The enteric nervous system (ENS) is a subdivision of the autonomic nervous system (ANS) that directly controls the gastrointestinal system.
The gastrointestinal (GI) system has its nervous system, the enteric nervous system (ENS) which is a branch of the autonomic nervous system operating independently of the brain and the spinal cord. The enteric nervous system is embedded in the lining of the gastrointestinal system as a mesh of neurons.
The neurons of the ENS are classed into two types: The myenteric plexus which is located between the inner and outer layers of the muscular tissue controls the velocity and intensity of its contractions controlling the motility throughout the whole gut. Inhibition of the myenteric plexus helps to relax the sphincters allowing food to pass between organs. The second type of neuron is the submucosal plexus which controls local secretion and absorption, as well as local muscle movements.
The enteric nervous system includes efferent neurons, afferent neurons, and interneurons, all of which make the enteric nervous system capable of carrying reflexes and acting as an integrating center in the absence of CNS input. For instance, the sensory neurons report mechanical and chemical conditions, while the motor neurons control peristalsis and the churning of intestinal contents through the intestinal muscles. Other neurons control the secretion of enzymes.
The parasympathetic nervous system can stimulate the enteric nerves to increase the enteric function. The parasympathetic enteric neurons function in defecation and provide a rich nerve supply to the sigmoid colon, the rectum, and the anus. Conversely, stimulation of the enteric nerves by the sympathetic nervous system will inhibit enteric function and capabilities.
MCAT Official Prep (AAMC)
• The enteric nervous system (ENS), which is embedded in the lining of the gastrointestinal system, can operate independently of the brain and the spinal cord.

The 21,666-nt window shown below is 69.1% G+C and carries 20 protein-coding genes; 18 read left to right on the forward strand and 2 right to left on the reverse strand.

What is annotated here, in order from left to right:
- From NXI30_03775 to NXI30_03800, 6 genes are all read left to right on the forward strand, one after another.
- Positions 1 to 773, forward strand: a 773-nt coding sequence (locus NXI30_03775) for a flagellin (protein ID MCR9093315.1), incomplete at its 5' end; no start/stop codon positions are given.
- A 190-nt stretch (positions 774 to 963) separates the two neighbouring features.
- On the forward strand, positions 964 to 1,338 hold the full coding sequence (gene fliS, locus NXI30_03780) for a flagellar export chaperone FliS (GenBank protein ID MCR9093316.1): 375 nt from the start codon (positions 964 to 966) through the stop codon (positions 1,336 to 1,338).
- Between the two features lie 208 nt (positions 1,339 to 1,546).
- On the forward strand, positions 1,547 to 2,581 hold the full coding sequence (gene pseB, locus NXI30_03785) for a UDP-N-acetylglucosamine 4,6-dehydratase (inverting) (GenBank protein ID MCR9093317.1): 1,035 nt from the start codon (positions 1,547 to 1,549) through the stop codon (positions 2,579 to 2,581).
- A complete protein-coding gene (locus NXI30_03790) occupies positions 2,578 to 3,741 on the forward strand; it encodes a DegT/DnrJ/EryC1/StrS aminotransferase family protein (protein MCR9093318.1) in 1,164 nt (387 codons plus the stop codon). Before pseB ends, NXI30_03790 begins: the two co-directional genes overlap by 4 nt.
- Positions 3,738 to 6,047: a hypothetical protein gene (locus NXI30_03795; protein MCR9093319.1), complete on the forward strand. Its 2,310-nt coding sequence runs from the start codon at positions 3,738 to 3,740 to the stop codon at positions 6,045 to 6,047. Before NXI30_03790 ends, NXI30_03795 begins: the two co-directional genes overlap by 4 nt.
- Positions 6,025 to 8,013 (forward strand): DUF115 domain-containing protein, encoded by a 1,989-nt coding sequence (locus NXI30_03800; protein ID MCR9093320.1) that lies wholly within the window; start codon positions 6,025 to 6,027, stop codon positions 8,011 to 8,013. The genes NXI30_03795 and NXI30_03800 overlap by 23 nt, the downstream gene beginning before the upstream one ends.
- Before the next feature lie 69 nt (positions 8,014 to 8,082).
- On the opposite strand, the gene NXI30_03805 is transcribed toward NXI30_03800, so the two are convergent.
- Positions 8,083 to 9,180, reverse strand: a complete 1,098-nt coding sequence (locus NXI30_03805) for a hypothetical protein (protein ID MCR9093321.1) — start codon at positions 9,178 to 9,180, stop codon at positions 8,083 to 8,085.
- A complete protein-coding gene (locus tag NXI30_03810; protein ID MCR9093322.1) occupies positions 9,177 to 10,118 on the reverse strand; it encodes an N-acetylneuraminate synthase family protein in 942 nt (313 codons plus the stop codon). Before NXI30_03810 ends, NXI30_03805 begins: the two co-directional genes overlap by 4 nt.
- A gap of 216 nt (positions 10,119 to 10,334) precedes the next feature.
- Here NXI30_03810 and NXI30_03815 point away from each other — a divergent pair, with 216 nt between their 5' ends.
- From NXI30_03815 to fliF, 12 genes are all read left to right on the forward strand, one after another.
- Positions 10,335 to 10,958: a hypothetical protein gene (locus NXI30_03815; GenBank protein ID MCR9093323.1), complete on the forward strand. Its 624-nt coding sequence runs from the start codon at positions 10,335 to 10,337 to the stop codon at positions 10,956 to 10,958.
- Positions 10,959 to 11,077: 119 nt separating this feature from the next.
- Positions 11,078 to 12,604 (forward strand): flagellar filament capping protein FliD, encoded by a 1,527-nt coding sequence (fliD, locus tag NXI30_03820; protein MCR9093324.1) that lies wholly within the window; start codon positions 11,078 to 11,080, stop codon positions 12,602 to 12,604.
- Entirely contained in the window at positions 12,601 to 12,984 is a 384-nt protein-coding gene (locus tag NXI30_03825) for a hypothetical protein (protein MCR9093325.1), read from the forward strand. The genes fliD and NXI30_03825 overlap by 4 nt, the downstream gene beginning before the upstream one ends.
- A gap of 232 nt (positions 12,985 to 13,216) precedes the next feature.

• The ENS consists of two plexuses, the submucosal and the myenteric. The myenteric plexus increases the tone of the gut and the velocity and intensity of contractions. The submucosal plexus is involved with local conditions and controls local secretion, absorption, and muscle movements.
• While described as a second brain, the enteric nervous system normally communicates with the central nervous system (CNS) through the parasympathetic (via the vagus nerve ) and sympathetic (via the prevertebral ganglia) nervous systems. However, it can still function when the vagus nerve is severed.
• The ENS includes efferent neurons, afferent neurons, and interneurons, all of which make the ENS capable of carrying reflexes and acting as an integrating center in the absence of CNS input.
plexus: a branching network formed by nerves or blood vessels
enteric nervous system: one of the main divisions of the autonomic nervous system (ANS) and consists of a mesh-like system of neurons that governs the function of the gastrointestinal tract
autonomic nervous system: the nervous system that acts largely unconsciously and regulates bodily functions
sphincter: a circular muscle that controls opening at the junction of two parts
myenteric plexus: the major nerve supply to the gastrointestinal tract and controls GI tract motility
submucosal plexus: a nerve bundle that controls glandular secretions, alters electrolyte and water transport and regulates local blood flow in the GI tract
peristalsis: contraction in the smooth muscle of the esophagus that helps in the transport of food
parasympathetic nervous system: the nervous system that conserves energy as it slows the heart rate, increases intestinal and gland activity and relaxes sphincter muscles in the gastrointestinal tract
sympathetic nervous system: the nervous system that directs the body’s rapid involuntary response to dangerous or stressful situations
defecation: removal of feces from the body via the anus